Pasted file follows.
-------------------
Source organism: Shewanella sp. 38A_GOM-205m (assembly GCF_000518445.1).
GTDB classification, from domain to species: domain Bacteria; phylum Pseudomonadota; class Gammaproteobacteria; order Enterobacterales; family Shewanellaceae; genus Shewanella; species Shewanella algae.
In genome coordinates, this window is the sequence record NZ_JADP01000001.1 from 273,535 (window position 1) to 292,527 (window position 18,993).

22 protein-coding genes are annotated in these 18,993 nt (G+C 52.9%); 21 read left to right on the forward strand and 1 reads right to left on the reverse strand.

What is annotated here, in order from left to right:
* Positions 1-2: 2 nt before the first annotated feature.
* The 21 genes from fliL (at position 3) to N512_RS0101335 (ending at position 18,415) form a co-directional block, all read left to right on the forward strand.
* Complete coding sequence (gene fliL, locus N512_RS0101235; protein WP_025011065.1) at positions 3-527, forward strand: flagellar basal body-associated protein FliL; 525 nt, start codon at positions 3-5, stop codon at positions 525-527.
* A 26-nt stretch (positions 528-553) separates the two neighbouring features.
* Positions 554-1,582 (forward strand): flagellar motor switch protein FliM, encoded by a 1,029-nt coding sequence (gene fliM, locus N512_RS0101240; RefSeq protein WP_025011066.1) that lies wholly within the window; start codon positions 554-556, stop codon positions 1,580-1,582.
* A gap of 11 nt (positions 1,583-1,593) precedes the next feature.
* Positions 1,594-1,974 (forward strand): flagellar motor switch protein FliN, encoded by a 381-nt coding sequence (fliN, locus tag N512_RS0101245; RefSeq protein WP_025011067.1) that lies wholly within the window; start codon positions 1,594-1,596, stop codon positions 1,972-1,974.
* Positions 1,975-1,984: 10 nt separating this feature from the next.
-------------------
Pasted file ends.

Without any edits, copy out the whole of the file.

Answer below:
Source organism: Shewanella sp. 38A_GOM-205m (assembly GCF_000518445.1).
GTDB classification, from domain to species: domain Bacteria; phylum Pseudomonadota; class Gammaproteobacteria; order Enterobacterales; family Shewanellaceae; genus Shewanella; species Shewanella algae.
In genome coordinates, this window is the sequence record NZ_JADP01000001.1 from 273,535 (window position 1) to 292,527 (window position 18,993).

22 protein-coding genes are annotated in these 18,993 nt (G+C 52.9%); 21 read left to right on the forward strand and 1 reads right to left on the reverse strand.

What is annotated here, in order from left to right:
* Positions 1-2: 2 nt before the first annotated feature.
* The 21 genes from fliL (at position 3) to N512_RS0101335 (ending at position 18,415) form a co-directional block, all read left to right on the forward strand.
* Complete coding sequence (gene fliL, locus N512_RS0101235; protein WP_025011065.1) at positions 3-527, forward strand: flagellar basal body-associated protein FliL; 525 nt, start codon at positions 3-5, stop codon at positions 525-527.
* A 26-nt stretch (positions 528-553) separates the two neighbouring features.
* Positions 554-1,582 (forward strand): flagellar motor switch protein FliM, encoded by a 1,029-nt coding sequence (gene fliM, locus N512_RS0101240; RefSeq protein WP_025011066.1) that lies wholly within the window; start codon positions 554-556, stop codon positions 1,580-1,582.
* A gap of 11 nt (positions 1,583-1,593) precedes the next feature.
* Positions 1,594-1,974 (forward strand): flagellar motor switch protein FliN, encoded by a 381-nt coding sequence (fliN, locus tag N512_RS0101245; RefSeq protein WP_025011067.1) that lies wholly within the window; start codon positions 1,594-1,596, stop codon positions 1,972-1,974.
* Positions 1,975-1,984: 10 nt separating this feature from the next.